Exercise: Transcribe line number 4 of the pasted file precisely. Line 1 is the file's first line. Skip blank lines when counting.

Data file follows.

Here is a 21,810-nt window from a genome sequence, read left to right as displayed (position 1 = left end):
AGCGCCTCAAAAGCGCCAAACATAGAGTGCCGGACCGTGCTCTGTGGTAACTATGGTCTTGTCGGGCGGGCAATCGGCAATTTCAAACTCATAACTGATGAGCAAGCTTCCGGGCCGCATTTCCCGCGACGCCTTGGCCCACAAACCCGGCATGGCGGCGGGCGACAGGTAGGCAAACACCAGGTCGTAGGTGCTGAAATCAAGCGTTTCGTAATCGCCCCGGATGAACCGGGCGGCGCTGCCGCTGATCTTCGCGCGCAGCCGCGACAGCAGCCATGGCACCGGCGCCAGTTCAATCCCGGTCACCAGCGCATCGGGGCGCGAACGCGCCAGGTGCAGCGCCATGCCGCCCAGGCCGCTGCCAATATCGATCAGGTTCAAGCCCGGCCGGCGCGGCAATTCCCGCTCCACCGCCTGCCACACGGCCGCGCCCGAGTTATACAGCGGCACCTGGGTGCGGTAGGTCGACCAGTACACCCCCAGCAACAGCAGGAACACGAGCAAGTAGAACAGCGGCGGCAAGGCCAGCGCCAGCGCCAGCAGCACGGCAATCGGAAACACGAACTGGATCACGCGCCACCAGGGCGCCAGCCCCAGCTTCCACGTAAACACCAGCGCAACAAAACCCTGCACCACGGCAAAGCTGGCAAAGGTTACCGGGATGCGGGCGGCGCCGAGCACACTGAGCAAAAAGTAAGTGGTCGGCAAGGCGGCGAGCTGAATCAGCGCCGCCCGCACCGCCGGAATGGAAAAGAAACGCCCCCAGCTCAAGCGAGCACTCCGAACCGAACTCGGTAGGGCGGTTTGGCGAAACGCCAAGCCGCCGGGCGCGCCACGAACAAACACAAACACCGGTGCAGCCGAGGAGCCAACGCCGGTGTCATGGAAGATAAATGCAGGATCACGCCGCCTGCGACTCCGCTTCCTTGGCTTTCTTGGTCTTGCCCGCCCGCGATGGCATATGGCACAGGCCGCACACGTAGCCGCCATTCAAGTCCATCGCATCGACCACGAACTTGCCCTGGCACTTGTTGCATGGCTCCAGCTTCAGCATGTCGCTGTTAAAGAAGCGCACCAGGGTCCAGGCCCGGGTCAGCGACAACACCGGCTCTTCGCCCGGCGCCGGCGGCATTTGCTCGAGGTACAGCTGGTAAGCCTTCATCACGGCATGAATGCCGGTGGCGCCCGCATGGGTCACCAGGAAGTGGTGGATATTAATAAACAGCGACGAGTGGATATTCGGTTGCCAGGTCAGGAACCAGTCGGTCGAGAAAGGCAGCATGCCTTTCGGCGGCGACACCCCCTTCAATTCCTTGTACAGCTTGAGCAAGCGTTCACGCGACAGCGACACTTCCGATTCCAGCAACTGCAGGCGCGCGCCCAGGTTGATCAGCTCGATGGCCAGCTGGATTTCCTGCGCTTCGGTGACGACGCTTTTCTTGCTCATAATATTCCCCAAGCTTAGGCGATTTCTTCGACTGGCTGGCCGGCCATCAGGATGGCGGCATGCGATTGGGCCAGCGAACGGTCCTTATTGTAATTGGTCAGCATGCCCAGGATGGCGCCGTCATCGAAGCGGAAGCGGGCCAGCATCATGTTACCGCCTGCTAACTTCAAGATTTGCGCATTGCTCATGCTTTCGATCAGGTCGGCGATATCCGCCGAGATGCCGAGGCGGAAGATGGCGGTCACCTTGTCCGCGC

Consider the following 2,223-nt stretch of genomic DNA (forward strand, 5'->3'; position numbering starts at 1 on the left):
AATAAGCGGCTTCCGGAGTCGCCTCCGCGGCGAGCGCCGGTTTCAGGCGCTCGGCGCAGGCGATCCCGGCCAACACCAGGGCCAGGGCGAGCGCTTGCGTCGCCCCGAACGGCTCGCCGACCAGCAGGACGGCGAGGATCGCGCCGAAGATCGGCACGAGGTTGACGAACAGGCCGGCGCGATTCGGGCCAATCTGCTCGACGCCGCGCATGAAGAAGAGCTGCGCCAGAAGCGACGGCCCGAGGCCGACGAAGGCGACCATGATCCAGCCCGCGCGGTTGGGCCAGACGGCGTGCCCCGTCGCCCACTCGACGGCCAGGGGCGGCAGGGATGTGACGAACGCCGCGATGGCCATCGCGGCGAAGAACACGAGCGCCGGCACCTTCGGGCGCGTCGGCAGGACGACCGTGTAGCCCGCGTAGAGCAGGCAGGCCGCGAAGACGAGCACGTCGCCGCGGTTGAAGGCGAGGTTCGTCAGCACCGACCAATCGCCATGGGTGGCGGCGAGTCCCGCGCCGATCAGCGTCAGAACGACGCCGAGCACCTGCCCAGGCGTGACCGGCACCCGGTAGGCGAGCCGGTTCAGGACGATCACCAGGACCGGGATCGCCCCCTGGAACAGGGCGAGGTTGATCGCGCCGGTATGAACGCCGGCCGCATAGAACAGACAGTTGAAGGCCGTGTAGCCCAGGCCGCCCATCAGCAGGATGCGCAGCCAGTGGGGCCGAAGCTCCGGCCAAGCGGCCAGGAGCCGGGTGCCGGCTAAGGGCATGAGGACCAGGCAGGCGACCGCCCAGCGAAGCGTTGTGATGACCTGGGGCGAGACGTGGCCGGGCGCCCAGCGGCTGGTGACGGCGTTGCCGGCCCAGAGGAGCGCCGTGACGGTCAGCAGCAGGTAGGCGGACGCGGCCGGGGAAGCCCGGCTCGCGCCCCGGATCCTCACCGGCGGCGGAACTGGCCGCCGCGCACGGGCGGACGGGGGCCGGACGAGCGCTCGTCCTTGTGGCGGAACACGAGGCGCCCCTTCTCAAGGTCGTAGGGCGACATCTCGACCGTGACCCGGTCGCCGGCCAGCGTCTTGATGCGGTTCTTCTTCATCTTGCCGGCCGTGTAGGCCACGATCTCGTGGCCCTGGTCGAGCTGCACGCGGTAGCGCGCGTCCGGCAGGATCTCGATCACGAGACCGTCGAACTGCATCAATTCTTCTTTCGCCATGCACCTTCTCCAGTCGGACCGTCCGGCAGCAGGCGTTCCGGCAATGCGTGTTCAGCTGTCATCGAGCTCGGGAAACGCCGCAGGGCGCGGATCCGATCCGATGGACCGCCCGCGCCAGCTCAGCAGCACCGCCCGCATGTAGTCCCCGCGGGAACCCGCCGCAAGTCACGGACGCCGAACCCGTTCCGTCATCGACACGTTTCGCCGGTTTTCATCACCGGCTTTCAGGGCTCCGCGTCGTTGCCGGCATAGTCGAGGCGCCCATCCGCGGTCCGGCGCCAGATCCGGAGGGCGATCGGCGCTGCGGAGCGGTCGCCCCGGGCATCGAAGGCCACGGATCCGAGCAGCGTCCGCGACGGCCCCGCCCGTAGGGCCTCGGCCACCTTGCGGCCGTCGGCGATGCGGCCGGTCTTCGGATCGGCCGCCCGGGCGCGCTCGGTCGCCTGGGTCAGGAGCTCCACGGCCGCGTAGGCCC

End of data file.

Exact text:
AATAAGCGGCTTCCGGAGTCGCCTCCGCGGCGAGCGCCGGTTTCAGGCGCTCGGCGCAGGCGATCCCGGCCAACACCAGGGCCAGGGCGAGCGCTTGCGTCGCCCCGAACGGCTCGCCGACCAGCAGGACGGCGAGGATCGCGCCGAAGATCGGCACGAGGTTGACGAACAGGCCGGCGCGATTCGGGCCAATCTGCTCGACGCCGCGCATGAAGAAGAGCTGCGCCAGAAGCGACGGCCCGAGGCCGACGAAGGCGACCATGATCCAGCCCGCGCGGTTGGGCCAGACGGCGTGCCCCGTCGCCCACTCGACGGCCAGGGGCGGCAGGGATGTGACGAACGCCGCGATGGCCATCGCGGCGAAGAACACGAGCGCCGGCACCTTCGGGCGCGTCGGCAGGACGACCGTGTAGCCCGCGTAGAGCAGGCAGGCCGCGAAGACGAGCACGTCGCCGCGGTTGAAGGCGAGGTTCGTCAGCACCGACCAATCGCCATGGGTGGCGGCGAGTCCCGCGCCGATCAGCGTCAGAACGACGCCGAGCACCTGCCCAGGCGTGACCGGCACCCGGTAGGCGAGCCGGTTCAGGACGATCACCAGGACCGGGATCGCCCCCTGGAACAGGGCGAGGTTGATCGCGCCGGTATGAACGCCGGCCGCATAGAACAGACAGTTGAAGGCCGTGTAGCCCAGGCCGCCCATCAGCAGGATGCGCAGCCAGTGGGGCCGAAGCTCCGGCCAAGCGGCCAGGAGCCGGGTGCCGGCTAAGGGCATGAGGACCAGGCAGGCGACCGCCCAGCGAAGCGTTGTGATGACCTGGGGCGAGACGTGGCCGGGCGCCCAGCGGCTGGTGACGGCGTTGCCGGCCCAGAGGAGCGCCGTGACGGTCAGCAGCAGGTAGGCGGACGCGGCCGGGGAAGCCCGGCTCGCGCCCCGGATCCTCACCGGCGGCGGAACTGGCCGCCGCGCACGGGCGGACGGGGGCCGGACGAGCGCTCGTCCTTGTGGCGGAACACGAGGCGCCCCTTCTCAAGGTCGTAGGGCGACATCTCGACCGTGACCCGGTCGCCGGCCAGCGTCTTGATGCGGTTCTTCTTCATCTTGCCGGCCGTGTAGGCCACGATCTCGTGGCCCTGGTCGAGCTGCACGCGGTAGCGCGCGTCCGGCAGGATCTCGATCACGAGACCGTCGAACTGCATCAATTCTTCTTTCGCCATGCACCTTCTCCAGTCGGACCGTCCGGCAGCAGGCGTTCCGGCAATGCGTGTTCAGCTGTCATCGAGCTCGGGAAACGCCGCAGGGCGCGGATCCGATCCGATGGACCGCCCGCGCCAGCTCAGCAGCACCGCCCGCATGTAGTCCCCGCGGGAACCCGCCGCAAGTCACGGACGCCGAACCCGTTCCGTCATCGACACGTTTCGCCGGTTTTCATCACCGGCTTTCAGGGCTCCGCGTCGTTGCCGGCATAGTCGAGGCGCCCATCCGCGGTCCGGCGCCAGATCCGGAGGGCGATCGGCGCTGCGGAGCGGTCGCCCCGGGCATCGAAGGCCACGGATCCGAGCAGCGTCCGCGACGGCCCCGCCCGTAGGGCCTCGGCCACCTTGCGGCCGTCGGCGATGCGGCCGGTCTTCGGATCGGCCGCCCGGGCGCGCTCGGTCGCCTGGGTCAGGAGCTCCACGGCCGCGTAGGCCC